U.S. House Votes to Repeal COOL Regulations
The U.S. House has voted to repeal regulations requiring country-of-origin (COOL) labeling on beef, poultry and pork following threats of retaliation from Mexico and Canada. Both of the bordering countries have stated that they planned to request permission from the World Trade Organization (WTO) to impose billions of dollars in tariffs against U.S. goods including beef, pork, cheese, cherries, maple syrup, chocolate and pasta if the labeling law was not rescinded.
After ruling against the law last year, the WTO refused a U.S. appeal in May stating that mandatory labeling indicating where an animal was born, raised, and slaughtered was discriminatory against both Canada and Mexico. Because the law requires the costly and complicated procedure of segregating Canadian or Mexican animals from those of U.S. origin, some U.S. processors have opted not to buy imported animals.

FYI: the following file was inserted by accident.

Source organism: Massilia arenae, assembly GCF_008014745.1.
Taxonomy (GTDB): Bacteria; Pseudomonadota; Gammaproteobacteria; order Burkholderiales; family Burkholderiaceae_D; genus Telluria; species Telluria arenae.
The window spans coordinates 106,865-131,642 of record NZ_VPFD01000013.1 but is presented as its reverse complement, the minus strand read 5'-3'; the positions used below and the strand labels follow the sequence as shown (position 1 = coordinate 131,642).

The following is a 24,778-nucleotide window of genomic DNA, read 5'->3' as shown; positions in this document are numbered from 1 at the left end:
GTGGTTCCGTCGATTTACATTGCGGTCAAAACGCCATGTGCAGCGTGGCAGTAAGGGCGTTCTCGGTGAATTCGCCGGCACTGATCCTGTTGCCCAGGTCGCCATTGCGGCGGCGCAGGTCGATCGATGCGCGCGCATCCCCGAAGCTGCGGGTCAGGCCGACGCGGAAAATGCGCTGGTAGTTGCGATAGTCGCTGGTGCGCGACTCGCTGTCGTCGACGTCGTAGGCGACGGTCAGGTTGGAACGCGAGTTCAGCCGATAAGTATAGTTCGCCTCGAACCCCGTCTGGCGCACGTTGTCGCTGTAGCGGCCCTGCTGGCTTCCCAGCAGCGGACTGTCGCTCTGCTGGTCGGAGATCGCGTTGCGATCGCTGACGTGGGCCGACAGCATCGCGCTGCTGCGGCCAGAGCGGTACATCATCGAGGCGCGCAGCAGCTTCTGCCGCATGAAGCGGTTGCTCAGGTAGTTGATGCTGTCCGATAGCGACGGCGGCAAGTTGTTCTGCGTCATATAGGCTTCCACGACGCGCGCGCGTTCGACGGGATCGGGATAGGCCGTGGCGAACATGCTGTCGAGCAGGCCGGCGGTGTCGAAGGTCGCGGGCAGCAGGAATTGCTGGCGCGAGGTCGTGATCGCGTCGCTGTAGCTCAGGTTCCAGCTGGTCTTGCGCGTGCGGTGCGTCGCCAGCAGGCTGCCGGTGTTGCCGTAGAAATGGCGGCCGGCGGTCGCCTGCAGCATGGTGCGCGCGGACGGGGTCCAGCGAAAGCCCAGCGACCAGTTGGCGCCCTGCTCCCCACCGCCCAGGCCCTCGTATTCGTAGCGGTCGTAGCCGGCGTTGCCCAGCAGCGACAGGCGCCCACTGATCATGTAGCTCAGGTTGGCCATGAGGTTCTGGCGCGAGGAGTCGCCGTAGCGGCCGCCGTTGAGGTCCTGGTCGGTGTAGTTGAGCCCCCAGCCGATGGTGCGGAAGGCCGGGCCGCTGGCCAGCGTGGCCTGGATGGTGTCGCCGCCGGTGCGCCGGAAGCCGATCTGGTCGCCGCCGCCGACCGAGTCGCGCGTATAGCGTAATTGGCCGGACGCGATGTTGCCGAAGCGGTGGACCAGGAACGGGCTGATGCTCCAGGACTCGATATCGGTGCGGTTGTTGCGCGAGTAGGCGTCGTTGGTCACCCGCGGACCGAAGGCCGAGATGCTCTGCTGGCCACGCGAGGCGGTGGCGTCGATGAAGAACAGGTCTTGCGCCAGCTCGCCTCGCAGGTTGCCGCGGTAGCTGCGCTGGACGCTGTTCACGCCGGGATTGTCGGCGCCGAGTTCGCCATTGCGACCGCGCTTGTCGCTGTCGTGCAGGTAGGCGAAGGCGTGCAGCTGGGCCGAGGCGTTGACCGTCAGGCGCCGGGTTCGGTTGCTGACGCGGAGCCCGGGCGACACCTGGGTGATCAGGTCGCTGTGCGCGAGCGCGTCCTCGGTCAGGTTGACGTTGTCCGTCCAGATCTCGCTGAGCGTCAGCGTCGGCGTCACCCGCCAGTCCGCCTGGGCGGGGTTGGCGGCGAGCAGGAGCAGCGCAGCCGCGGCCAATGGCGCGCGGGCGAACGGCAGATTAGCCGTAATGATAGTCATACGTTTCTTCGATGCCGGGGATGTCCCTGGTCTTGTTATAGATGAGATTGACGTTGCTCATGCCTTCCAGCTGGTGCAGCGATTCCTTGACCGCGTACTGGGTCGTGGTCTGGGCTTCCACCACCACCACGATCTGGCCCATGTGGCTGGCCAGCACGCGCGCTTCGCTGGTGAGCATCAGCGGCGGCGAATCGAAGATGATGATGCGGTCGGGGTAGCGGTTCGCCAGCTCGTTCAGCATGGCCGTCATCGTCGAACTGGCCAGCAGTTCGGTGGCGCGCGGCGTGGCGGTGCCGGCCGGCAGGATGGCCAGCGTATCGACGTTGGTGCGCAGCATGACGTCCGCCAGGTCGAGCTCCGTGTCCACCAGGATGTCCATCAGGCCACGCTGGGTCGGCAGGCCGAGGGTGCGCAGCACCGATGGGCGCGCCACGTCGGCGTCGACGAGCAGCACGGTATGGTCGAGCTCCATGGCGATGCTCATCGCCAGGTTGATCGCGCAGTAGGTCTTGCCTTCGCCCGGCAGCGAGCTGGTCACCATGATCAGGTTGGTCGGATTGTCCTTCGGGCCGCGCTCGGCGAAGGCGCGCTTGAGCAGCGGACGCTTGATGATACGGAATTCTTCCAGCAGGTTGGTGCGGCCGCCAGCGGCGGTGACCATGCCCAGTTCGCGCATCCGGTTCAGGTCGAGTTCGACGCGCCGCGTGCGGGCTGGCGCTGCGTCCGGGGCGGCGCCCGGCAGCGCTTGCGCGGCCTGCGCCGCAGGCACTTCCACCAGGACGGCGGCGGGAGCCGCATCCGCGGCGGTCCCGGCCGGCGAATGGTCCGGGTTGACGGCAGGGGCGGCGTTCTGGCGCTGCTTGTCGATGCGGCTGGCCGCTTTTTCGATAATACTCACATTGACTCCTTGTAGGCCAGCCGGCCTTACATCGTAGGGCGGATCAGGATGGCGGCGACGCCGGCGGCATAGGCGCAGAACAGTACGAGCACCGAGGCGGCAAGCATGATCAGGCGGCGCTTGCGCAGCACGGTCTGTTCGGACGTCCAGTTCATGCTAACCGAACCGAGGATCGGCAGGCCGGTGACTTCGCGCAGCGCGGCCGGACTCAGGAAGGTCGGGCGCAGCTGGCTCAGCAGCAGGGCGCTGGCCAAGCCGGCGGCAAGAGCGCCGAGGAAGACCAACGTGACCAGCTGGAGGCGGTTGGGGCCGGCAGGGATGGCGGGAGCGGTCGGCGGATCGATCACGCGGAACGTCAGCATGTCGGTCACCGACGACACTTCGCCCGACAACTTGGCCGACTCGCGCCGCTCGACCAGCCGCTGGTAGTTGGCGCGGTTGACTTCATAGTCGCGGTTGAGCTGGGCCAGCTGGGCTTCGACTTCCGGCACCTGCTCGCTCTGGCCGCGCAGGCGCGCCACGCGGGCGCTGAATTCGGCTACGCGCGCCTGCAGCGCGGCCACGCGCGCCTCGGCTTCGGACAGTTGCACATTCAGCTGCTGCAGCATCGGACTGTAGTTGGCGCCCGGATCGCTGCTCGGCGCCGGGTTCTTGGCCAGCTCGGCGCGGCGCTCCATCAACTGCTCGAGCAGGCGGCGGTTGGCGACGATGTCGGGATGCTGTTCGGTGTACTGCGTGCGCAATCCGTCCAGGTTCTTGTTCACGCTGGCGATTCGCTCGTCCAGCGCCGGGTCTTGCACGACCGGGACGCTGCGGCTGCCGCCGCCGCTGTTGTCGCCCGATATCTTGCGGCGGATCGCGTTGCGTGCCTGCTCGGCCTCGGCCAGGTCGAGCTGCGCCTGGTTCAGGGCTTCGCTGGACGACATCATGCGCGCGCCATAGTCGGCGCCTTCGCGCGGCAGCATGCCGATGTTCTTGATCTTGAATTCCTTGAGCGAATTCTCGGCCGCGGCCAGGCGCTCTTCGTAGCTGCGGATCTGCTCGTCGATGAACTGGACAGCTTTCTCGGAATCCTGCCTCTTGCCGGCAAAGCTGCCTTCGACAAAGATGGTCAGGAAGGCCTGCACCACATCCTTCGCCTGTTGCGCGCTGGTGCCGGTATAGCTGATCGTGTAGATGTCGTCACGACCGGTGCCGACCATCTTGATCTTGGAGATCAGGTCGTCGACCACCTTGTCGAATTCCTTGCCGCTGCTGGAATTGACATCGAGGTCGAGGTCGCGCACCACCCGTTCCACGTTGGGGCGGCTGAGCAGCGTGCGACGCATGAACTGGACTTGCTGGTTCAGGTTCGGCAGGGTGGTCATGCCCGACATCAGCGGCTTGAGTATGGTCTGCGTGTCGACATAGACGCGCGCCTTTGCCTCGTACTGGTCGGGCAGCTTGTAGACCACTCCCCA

The law was included in both the 2002 and 2008 farm bills at the request of ranchers in the northern U.S. who compete with cattle from Canada, and was supported by consumer advocacy groups who claim it increases transparency in the food chain. However, meat processors and meat industry players have fought the bill for years, including in federal court, calling for a repeal.
So far, the U.S. Senate has not acted upon the bill, but Canadian Minister of Agriculture and Agri-Food, Gerry Ritz states, “The only way for the United States to avoid billions in retaliation by late summer is to ensure legislation repealing (country of origin labeling) passes the Senate and is signed by the president.”